Sailing the Seas in Search of Microbes
Sailing the Seas in Search of Microbes
Projects aimed at collecting big data about the ocean’s tiniest life forms continue to expand our view of the seas.
Sailing the Seas in Search of Microbes
Sailing the Seas in Search of Microbes

Projects aimed at collecting big data about the ocean’s tiniest life forms continue to expand our view of the seas.

Projects aimed at collecting big data about the ocean’s tiniest life forms continue to expand our view of the seas.

South America
Book Excerpt From <em>A Most Remarkable Creature</em>
Book Excerpt From A Most Remarkable Creature
Jonathan Meiburg | Mar 30, 2021
In Chapter 15, “Above the Falls,” author Jonathan Meiburg recounts an evening on a research expedition near the Rewa River in Guyana.
Lessons from Darwin&rsquo;s &ldquo;Mischievous&rdquo; Birds
Lessons from Darwin’s “Mischievous” Birds
Jonathan Meiburg | Mar 1, 2021
An unsung group of South American falcons yields clues to the prehistory of a continent, and hints at secrets of the avian brain.
The Peopling of South America
The Peopling of South America
Shawna Williams | Sep 1, 2020
While questions still outnumber answers, new findings from archaeology, genetics, and other disciplines are revealing surprising insights into the early cultures of the most recently populated continent.
Infographic: South America&rsquo;s Early Prehistory
Infographic: South America’s Early Prehistory
Shawna Williams | Sep 1, 2020
Genetics and archaeology yield clues as to when humans first arrived on the continent and how these early settlers lived.
Native Americans Crossed the Pacific Long Before Europeans
Native Americans Crossed the Pacific Long Before Europeans
Abby Olena | Jul 8, 2020
Genetic evidence points to individuals from South America having possibly floated on a raft to Polynesian islands about 500 years before Europeans navigated there.
Yet Another Brazilian Museum Suffers Fire, Loss Of Specimens
Yet Another Brazilian Museum Suffers Fire, Loss Of Specimens
Lisa Winter | Jul 3, 2020
The Natural History Museum and Botanical Garden is still assessing the damage from a June 15 fire.
Special Report
Surgisphere Sows Confusion About Another Unproven COVID-19 Drug
Surgisphere Sows Confusion About Another Unproven COVID-19 Drug
Catherine Offord | Jun 16, 2020
The company behind a now-discredited study on hydroxychloroquine also posted a report that has been cited by Latin American governments recommending ivermectin as a possible coronavirus treatment. Clinicians there say the effects have been extremely damaging.
Image of the Day: Big Body, Little Brain
Image of the Day: Big Body, Little Brain
Amy Schleunes | Feb 20, 2020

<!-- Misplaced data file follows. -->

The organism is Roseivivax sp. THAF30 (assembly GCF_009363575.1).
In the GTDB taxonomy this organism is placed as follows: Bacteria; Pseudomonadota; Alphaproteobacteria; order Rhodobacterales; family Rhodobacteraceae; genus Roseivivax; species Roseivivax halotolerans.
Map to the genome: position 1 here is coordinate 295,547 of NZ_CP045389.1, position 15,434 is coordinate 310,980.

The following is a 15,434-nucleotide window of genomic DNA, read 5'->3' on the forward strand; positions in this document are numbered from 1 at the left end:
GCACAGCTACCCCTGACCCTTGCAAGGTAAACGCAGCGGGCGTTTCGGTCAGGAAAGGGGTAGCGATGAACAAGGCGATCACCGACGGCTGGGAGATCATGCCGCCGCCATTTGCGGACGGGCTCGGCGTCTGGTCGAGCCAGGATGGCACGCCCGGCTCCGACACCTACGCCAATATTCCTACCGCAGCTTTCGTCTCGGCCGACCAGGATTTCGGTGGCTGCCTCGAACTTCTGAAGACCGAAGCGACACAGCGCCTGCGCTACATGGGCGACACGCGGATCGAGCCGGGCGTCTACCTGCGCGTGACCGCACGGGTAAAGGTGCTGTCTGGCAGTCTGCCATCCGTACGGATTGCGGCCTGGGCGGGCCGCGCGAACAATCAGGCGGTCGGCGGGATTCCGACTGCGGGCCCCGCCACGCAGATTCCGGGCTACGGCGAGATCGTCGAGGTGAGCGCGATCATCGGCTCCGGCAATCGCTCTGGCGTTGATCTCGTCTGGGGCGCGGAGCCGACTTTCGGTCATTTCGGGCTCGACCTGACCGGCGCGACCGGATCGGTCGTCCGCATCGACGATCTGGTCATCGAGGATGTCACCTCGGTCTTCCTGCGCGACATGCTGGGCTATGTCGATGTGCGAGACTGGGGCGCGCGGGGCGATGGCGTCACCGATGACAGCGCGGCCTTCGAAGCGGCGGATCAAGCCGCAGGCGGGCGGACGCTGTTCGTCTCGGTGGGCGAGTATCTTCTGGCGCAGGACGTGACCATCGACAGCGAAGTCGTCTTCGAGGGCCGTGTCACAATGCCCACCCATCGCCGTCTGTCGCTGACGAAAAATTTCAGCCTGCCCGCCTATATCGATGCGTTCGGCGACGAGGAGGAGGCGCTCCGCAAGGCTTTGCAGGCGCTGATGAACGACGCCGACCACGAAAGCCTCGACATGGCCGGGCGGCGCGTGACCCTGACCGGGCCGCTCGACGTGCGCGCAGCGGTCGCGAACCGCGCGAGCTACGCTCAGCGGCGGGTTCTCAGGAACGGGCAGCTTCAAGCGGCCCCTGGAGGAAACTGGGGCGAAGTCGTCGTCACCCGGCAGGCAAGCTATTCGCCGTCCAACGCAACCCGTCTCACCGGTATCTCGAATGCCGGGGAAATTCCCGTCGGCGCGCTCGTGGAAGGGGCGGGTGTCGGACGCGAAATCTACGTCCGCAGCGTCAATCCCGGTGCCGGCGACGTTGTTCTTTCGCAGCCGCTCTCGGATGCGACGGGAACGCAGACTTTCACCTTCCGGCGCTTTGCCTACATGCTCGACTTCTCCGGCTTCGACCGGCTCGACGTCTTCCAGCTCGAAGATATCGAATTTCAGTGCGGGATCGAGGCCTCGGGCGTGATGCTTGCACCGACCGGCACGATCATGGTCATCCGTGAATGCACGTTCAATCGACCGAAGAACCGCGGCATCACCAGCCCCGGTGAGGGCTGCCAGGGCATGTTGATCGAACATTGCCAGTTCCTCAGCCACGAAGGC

An extinct rodent relative of the capybara appears to have had a smaller brain-to-body ratio than similar species.
Life Rides the Wind in the Desert
Life Rides the Wind in the Desert
Ashley Yeager | Dec 1, 2019
As the afternoon breezes blow harder in the Atacama Desert—a place so desolate it’s used as a model of Mars—more microbes move into its driest regions.
Amid Science Cuts, Brazil&rsquo;s National Museum Tries to Recover
Amid Science Cuts, Brazil’s National Museum Tries to Recover
Ignacio Amigo | Jun 11, 2019
Nine months after a fire destroyed priceless collections, scientists are working restore the archives and keep their research afloat.
Ancient DNA Maps Early American Migrations in New Detail
Ancient DNA Maps Early American Migrations in New Detail
Ashley Yeager | Nov 8, 2018
Genetic information from dozens of individuals living 700 to 10,000 years ago reveals connections between Clovis and Native Americans and South Americans.
Ancient Andeans Had Novel Genetic Advantages to Adapt to Altitude
Ancient Andeans Had Novel Genetic Advantages to Adapt to Altitude
Ashley Yeager | Oct 19, 2018
Unlike other populations living at high altitude, Andeans didn’t rely on hypoxia-related genes.
New Study Contradicts Previous Idea About Origins of South Americans
New Study Contradicts Previous Idea About Origins of South Americans
Sukanya Charuchandra | Jun 1, 2018
Divergent human lineages of North America intermingled before setting off to establish populations of Central and South America.  
Neurophysiologist, Ethnographer, and World Explorer Dies
Neurophysiologist, Ethnographer, and World Explorer Dies
Aggie Mika | Jul 18, 2017
S. Allen Counter pursued scientific questions within various cultures throughout the world.
Grad Student Acquitted in Thesis-Sharing Case
Grad Student Acquitted in Thesis-Sharing Case
Kerry Grens | May 25, 2017
Diego Gomez was facing jail time in Colombia for posting someone else’s copyrighted thesis online.
Drastic Cuts to Brazil’s Federal Science Budget
Drastic Cuts to Brazil’s Federal Science Budget
Kerry Grens | Apr 4, 2017
The 44 percent drop in funding is disproportionately large compared to overall reductions in government spending.
Brazilian Science Ministry Downgraded
Brazilian Science Ministry Downgraded
Tanya Lewis | May 12, 2016
Interim President Michel Temer fuses the country’s science and telecommunications ministries amid funding cuts.
Science at a Premium
Science at a Premium
Kerry Grens | Mar 14, 2015
Although research supplies are exempted from Argentina’s import restrictions, regulations for bringing materials into the country are hampering science nonetheless.
Birds Guard Coffee Farms
Birds Guard Coffee Farms
Kate Yandell | Sep 9, 2013
Avian species significantly reduce coffee berry borer beetle infestations in Costa Rica.